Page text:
42

K. Bagwell & R. Staiger, National Sovereignty in the World Trading System: Labour, Environment and the WTO,22(4), HARVARD INTERNATIONAL REVIEW, 54, 54 (2001) 43

Supra note 47, at 55.

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required by the US resulted in the US restricting imports of shrimps from India and other countries.

The issue which arose was whether it was

legitimate for a country to employ trade sanctions to compel another country in absolutely different circumstances to comply with its established standards. The appellate body rules against the US. However in order to enhance the competitiveness of domestic products in international markets, countries might compromise on their labour and environment standards. The social clause, apart from resulting in ceding national sovereignty in the guise of propagating sound labour and environment policies, also draws an unreasonable linkage between domestic standards of one country with the punitive tariffs of another and hence mandates the developing nations to adopt a minimum set of standards. 44 Trade unions are interested in linking trade with rights of workers since in the absence of this, all production tends to get shifted to areas where labour laws are weak and this pressurizes other countries to be lenient with rights of workers as well in order to be attractive as an investment market. However, developing nations argue that labour rights are not related to trade and hence should not form a part of trade agreements. But this is challenged on account of the intrinsic involvement of labour in the production process. The developed countries arbitrarily use labour standards to stop importing from developing countries. Objections to trade sanctions imposed on nations where these rights are not respected can also be raised when it is impossible to certainly determine the prime culprit which may not always be the government but organisations like IMF or World Bank which curtail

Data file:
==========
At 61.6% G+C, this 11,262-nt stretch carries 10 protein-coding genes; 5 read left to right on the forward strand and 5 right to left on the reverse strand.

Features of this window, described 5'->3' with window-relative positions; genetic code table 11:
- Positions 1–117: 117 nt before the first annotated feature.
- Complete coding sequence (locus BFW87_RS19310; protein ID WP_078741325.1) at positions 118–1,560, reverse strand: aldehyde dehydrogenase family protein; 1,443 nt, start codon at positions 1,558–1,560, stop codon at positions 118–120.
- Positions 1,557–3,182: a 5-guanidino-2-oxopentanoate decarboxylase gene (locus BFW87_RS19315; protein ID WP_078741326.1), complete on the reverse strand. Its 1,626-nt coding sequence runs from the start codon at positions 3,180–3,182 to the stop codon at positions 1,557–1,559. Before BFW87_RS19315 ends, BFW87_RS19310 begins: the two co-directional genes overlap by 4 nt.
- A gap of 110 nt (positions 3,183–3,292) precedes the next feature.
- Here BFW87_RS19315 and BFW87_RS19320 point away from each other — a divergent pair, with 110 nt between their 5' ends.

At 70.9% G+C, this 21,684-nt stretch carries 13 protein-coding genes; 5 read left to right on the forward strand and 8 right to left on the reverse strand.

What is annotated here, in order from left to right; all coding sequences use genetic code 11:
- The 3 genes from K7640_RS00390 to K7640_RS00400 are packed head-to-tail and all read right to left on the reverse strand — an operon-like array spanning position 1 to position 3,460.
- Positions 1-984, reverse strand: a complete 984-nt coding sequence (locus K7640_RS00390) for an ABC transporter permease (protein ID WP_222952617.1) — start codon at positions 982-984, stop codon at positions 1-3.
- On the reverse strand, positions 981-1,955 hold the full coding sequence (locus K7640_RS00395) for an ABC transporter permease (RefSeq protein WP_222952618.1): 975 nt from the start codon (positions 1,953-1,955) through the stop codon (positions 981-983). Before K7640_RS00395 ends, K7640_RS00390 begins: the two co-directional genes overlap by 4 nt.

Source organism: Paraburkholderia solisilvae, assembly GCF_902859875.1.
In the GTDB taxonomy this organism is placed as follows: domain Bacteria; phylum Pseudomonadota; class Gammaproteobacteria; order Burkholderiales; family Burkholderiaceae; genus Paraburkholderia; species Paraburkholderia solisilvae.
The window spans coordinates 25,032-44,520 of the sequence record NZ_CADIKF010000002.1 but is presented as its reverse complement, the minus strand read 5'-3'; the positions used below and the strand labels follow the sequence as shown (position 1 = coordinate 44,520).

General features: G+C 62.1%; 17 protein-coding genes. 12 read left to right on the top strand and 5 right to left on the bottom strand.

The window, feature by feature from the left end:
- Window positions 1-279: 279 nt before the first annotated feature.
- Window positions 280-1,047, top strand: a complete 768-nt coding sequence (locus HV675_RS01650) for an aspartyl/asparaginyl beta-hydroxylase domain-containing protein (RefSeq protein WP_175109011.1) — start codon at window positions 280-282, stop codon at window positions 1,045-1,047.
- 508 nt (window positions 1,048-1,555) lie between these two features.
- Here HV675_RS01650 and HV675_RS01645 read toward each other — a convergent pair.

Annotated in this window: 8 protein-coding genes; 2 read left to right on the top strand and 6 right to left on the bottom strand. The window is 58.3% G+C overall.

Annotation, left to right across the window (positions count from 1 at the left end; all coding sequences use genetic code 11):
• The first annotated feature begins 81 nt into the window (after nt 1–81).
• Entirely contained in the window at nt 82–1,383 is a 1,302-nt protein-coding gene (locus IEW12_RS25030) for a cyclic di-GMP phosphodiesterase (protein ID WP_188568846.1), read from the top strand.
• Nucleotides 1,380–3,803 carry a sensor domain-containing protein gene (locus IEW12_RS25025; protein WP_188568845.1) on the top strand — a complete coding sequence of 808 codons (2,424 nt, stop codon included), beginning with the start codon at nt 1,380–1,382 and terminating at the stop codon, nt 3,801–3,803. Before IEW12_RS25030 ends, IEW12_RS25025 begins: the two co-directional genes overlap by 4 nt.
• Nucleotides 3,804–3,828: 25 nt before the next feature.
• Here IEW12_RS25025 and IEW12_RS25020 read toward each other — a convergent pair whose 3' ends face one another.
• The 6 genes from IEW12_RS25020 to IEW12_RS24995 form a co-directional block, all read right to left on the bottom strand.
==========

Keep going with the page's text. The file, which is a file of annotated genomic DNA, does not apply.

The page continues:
44

Supra note 47, at 56, 57.